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ike™, or: The Amazing Geospatial Intelligence Mobile Mapping and Photographic Tool

With ike™, you can gather incredibly rich, georeferenced spatial data sets with point-and-click precision and ease. Packed inside its relatively tiny but rugged casing reside a mobile GIS with a GPS, a digital camera, a compass, an inclinometer which eliminates the need for a tripod, and a laser distance meter. The laser, in fact, also eliminates the need to be on site, allowing for data collection to be conducted from as far away as 1km. The perfect accessory for The Bleex.


In a disaster scenario, for instance, you can photograph and map out the location of breached levees, downed electricity pylons, impassable points on roads and bridges, pockets of survivors, etc., all at a safe distance, then quickly disseminated at headquarters or analyzed on the field by yourself. And the photos, hopefully, should prevent, or at least reduce, the lies and obfuscations at future congressional hearings.

All it needs then is a blog editor and a wireless internet connection. Bloggers embedded as citizen soldier-engineers in post-apocalyptic disaster zones. Reading the terrain, directing aid relief traffic.

Once, for a school project, I was tasked to delineate the border of a large waterbody in a wetland using an ancient GPS device, getting as close as possible to the water's “edge,” whether accessible or not, and shouting at frequent intervals the coordinates to my partner. This had to be done a second time, in fact, after originally misreading the “edge” entirely — only to end up with mildly accurate, incomplete data sets, which someone then painstakingly entered into ArcGIS. Suffice it to say, with ike™, the entire process would have quickly produced far more extensive and far more accurate information. And also been a lot less wet.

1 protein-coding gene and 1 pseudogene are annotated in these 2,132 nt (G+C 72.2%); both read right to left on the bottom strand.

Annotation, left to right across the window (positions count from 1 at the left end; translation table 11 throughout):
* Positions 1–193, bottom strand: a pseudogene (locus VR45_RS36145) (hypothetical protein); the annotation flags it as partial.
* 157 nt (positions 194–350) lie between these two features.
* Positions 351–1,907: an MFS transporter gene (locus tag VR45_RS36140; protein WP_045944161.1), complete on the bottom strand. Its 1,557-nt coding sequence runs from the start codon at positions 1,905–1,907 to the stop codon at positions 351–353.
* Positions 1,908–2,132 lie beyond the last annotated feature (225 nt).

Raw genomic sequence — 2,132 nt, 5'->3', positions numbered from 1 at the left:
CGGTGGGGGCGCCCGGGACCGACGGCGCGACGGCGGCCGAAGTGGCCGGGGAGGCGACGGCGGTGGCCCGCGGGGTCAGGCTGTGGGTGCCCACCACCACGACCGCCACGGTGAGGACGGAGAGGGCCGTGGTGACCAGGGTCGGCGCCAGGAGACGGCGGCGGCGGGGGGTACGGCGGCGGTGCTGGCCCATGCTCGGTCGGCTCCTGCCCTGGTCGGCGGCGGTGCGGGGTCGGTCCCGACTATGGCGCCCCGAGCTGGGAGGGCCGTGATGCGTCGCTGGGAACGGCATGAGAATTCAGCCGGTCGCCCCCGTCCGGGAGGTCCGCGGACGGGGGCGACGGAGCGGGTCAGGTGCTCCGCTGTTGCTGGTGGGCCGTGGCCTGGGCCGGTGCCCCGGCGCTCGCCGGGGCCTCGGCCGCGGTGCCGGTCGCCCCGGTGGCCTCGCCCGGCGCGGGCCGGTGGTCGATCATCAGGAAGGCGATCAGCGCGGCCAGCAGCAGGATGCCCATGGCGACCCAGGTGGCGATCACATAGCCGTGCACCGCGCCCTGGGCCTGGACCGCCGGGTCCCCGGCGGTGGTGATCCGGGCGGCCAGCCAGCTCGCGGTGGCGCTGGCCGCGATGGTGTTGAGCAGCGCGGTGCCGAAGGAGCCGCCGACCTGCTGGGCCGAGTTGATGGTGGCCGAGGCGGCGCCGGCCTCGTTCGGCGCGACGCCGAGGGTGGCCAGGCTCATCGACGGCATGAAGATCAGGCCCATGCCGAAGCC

• e-tat
  • March 27, 2006 at 6:22:00 PM CST
  • WET® is good. Wet is better than dry. Like sex is better than abstinence, and clay is better than dust. In the future, gadgets will be dropped in the mud and students will get dirty retrieving them, and, in the process, develop an aesthetics of real-world engagement. The radio-telemetry of disengagement will be reserved for those too squeamish to take on any meaningful work, and whose careers will be spent transcribing between imperial and metric units, and telegraphing them into space for future civilizations to decipher.

  • Alexander Trevi
  • March 27, 2006 at 7:20:00 PM CST
  • How about the complete archives of the USGS? Some lone landscape-architect-astronomer, high on an Andean observatory, perhaps here, flashing the universe with the georeferenced spatial data of Yellowstone or the entire city of Chicago. Cosmic background radiation? Nope, that's actually my mother's allotment garden, Andromeda bound. So that, as you've no doubt correctly predicted, billions of years from now, when we've all been sucked into the sun, future civilizations can reconstruct an extinct Earth.

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